• Ask for support.  It’s extremely difficult to see things objectively when you’re in it.  When I told two good friends about my hardships, they were amazing enough to offer me breastmilk that they had stored up.  They came over to just sit with me and talk.  They allowed me to cry.  They were honest with me but didn’t judge me.  They loved me up, even when my own mom stopped talking to me.  I don’t know how to ever thank my friends enough.

  • I will never know a hero greater than my own son.  I think about how depressed I was… how I sobbed in the shower and thought about how much better off Isaac would be without such a horrible mother… and I now think: How selfish of me.  While I was lost in my own emotions, my son did everything he could to be here.  Day after day he fought to get what he needed from me, even when it wasn’t enough.

  • Being a Mama entails advocating.  I saw multiple lactation consultants, midwives, pediatricians, and an Ear Nose and Throat specialist and everyone said there was no tongue tie, until I personally sent them literature on posterior tongue ties and asked that they read it, speak with their colleagues, and then reevaluate my son.  It took weeks, but when Isaac was 12 weeks old, we finally got his posterior tongue tie clipped by an ENT after both specialists at the clinic agreed that it was present.  It hasn’t solved all our issues – as he also has a high palate, which is typical for tongue tied babies, but it has helped.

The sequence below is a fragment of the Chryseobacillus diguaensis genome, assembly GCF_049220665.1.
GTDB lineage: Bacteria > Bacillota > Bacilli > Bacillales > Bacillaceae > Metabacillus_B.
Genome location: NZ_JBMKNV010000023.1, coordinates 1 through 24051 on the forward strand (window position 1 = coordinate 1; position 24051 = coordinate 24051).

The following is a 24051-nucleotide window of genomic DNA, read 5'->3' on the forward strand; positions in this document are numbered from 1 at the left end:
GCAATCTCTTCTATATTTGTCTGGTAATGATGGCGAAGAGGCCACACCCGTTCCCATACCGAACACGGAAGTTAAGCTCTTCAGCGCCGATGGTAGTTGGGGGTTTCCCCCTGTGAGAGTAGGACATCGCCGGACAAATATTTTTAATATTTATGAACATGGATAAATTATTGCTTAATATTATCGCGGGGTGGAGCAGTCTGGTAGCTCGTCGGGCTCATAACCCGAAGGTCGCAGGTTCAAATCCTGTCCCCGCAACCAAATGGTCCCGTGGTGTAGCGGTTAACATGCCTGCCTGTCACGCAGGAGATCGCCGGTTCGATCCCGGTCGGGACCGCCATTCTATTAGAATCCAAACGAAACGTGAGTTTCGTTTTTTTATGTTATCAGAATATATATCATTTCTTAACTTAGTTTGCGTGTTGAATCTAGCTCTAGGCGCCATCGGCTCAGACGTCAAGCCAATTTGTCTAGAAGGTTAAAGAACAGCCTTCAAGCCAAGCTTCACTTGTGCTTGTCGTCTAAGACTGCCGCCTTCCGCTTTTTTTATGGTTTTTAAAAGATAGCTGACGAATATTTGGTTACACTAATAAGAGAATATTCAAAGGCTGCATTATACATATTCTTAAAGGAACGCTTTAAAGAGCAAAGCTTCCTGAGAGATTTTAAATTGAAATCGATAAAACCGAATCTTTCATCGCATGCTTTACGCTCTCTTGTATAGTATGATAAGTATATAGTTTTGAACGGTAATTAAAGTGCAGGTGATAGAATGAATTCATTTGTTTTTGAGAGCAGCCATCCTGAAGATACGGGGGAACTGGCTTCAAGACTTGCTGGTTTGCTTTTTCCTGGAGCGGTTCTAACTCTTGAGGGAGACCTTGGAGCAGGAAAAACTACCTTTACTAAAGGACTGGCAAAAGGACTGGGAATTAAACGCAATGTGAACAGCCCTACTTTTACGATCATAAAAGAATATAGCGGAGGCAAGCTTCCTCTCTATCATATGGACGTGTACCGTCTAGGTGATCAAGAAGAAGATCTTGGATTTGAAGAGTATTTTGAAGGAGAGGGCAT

• Selflessness.  Letting go of my ego has got to be the greatest lesson I’ve learned throughout all of this.  Being such a huge advocate for breastfeeding, I never imagined this would ever be my reality.  That I would spend thousands of dollars and countless hours trying to save my breastfeeding relationship.  That I’d be blending up my own homemade goat milk formula every night because I don’t trust conventional formula and my son reacts badly to dairy, or that I’d be putting in hours upon hours pumping, sterilizing, and filling Lact-Aid bags while everyone else sleeps so that my son can supplement at-breast and get whatever milk I do have.  All in hopes that someday something will miraculously shift and we’ll be able to exclusively breastfeed.

  • I will always put my son’s best interests first.  Ironically, after spending ten months worrying about my weight gain and then losing it within the first week of my son’s birth, I am now heavier than I was even while pregnant (due to trying everything to up my supply).  Because I’m hoping to still up my supply, I’ll stay this way until Isaac’s at least 6 months old so that we have the best chance of success.  And while I don’t currently have the greatest self-image or esteem, I’m learning to put my own stuff aside for Isaac.

“No one ever said it would be easy, they just promised it would be worth it.”

A year ago, when I saw the word Pregnant on that plastic stick, I never could have imagined that this would be my life.  But, even with all the challenges, I sure am grateful that it is!  Because, while no one could have prepared me for the hardships, no one could have prepared me for just how much my heart would grow to fit this little guy into it, either.  And it is all so worth it.  

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Aloha Pumehana.
Whether you’re here to find balance, wholesome recipes or inspiration, I hope you enjoy the posts.  Please subscribe to Green Plate Dinners to receive automatic updates and be the first to read new posts for free!

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2 thoughts on “In A Year

  1. Danielle says:

    Thanks for your honest, open post! I think you are doing an amazing job 🙂 I’m so happy to read about all of your experiences, both the amazing and challenging experiences. Keep up the good work Mama Haley!